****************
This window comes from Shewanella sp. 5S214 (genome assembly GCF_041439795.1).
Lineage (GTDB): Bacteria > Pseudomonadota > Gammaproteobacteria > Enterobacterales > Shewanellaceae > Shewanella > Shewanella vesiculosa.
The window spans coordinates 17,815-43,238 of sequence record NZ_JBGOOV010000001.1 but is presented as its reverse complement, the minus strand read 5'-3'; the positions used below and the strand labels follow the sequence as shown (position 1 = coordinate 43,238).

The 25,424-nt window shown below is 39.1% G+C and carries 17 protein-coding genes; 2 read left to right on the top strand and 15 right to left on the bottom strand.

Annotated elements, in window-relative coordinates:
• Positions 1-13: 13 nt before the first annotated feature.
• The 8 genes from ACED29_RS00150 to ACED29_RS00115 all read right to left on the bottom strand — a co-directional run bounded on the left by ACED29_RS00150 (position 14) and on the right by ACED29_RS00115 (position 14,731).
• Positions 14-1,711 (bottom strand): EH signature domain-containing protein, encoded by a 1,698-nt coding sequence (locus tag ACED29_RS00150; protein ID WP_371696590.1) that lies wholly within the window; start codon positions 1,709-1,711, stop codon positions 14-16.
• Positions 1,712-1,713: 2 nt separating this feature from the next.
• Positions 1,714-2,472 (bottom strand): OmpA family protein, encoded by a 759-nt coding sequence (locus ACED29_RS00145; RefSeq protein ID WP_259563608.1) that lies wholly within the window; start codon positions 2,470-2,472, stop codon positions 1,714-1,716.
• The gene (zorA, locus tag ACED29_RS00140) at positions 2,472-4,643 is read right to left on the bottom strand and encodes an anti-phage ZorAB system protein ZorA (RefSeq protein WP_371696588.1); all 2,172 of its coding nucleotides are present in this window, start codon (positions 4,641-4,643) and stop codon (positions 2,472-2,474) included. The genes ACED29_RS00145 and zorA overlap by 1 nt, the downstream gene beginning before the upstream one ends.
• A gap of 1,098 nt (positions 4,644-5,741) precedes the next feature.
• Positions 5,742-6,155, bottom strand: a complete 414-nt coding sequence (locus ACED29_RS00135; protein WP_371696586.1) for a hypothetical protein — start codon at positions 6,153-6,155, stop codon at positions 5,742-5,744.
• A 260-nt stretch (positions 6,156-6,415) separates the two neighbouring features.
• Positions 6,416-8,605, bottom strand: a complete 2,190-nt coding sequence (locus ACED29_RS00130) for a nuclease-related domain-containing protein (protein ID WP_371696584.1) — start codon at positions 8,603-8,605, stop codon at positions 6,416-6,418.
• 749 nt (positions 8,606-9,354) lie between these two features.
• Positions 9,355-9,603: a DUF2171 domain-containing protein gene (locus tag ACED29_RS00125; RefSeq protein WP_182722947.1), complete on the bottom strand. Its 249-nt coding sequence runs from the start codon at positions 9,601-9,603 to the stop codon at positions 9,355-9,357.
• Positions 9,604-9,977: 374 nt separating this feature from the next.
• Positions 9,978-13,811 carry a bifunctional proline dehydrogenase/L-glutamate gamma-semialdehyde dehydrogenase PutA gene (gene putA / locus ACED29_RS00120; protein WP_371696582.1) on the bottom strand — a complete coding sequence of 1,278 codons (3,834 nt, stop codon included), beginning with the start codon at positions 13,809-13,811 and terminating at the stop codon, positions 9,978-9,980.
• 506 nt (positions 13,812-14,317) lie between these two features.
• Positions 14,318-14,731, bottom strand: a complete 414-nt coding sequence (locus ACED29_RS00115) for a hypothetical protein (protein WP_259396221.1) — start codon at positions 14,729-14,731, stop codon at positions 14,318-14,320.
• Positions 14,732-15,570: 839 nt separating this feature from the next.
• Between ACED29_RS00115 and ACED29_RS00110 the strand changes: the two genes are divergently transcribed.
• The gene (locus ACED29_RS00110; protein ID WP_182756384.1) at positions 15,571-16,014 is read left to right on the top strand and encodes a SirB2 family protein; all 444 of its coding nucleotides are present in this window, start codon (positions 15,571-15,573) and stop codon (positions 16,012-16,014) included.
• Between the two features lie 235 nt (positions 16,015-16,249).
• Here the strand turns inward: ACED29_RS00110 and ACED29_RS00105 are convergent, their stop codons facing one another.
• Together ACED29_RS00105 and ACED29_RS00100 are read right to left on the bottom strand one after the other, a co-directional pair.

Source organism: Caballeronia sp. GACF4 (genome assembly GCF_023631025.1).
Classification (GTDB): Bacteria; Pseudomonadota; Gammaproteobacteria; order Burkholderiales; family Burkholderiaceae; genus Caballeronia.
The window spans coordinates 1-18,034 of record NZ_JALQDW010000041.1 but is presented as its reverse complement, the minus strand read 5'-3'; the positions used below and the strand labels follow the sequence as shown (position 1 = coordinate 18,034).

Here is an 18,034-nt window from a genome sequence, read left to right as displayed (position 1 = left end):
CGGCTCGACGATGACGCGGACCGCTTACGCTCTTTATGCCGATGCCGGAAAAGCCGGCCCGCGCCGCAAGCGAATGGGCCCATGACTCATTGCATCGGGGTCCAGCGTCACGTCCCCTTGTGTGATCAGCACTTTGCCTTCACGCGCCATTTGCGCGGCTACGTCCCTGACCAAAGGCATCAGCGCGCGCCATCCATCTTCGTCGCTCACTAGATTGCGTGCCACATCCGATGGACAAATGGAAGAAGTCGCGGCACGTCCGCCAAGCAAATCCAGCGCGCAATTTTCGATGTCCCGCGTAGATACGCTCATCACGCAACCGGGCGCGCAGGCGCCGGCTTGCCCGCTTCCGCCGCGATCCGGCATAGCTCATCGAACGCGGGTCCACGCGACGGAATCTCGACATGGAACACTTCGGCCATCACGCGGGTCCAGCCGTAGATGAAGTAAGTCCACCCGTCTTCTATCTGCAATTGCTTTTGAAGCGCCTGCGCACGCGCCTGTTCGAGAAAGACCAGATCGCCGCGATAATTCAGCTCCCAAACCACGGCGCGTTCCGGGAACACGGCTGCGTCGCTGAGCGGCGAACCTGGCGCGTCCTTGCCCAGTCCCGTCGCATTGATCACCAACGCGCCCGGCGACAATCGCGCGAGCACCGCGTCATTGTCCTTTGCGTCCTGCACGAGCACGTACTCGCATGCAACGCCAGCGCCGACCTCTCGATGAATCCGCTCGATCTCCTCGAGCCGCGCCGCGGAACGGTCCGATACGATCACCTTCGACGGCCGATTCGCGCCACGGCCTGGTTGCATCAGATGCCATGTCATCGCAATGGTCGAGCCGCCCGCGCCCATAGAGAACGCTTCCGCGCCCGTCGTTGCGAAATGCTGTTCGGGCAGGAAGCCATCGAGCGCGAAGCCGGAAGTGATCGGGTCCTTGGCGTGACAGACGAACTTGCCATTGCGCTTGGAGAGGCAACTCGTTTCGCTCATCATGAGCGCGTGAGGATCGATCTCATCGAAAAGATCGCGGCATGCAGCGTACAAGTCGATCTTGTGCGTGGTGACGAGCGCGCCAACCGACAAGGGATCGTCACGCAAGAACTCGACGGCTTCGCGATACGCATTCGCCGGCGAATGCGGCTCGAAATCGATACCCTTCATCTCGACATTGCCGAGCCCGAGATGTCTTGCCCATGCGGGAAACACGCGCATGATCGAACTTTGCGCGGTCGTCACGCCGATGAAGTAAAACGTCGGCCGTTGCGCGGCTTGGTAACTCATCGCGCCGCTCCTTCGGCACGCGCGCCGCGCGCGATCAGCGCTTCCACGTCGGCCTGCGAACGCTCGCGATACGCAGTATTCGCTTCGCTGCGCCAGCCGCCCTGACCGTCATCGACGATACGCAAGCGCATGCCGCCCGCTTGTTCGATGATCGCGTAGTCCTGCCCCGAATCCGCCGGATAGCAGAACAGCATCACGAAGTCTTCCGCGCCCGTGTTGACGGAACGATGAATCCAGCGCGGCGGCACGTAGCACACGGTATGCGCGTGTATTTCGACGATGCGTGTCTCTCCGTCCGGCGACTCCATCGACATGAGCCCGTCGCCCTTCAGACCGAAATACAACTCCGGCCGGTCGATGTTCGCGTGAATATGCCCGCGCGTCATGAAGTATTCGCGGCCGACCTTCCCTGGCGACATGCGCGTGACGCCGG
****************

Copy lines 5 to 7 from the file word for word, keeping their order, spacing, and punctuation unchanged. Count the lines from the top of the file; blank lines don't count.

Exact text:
Annotated elements, in window-relative coordinates:
• Positions 1-13: 13 nt before the first annotated feature.
• The 8 genes from ACED29_RS00150 to ACED29_RS00115 all read right to left on the bottom strand — a co-directional run bounded on the left by ACED29_RS00150 (position 14) and on the right by ACED29_RS00115 (position 14,731).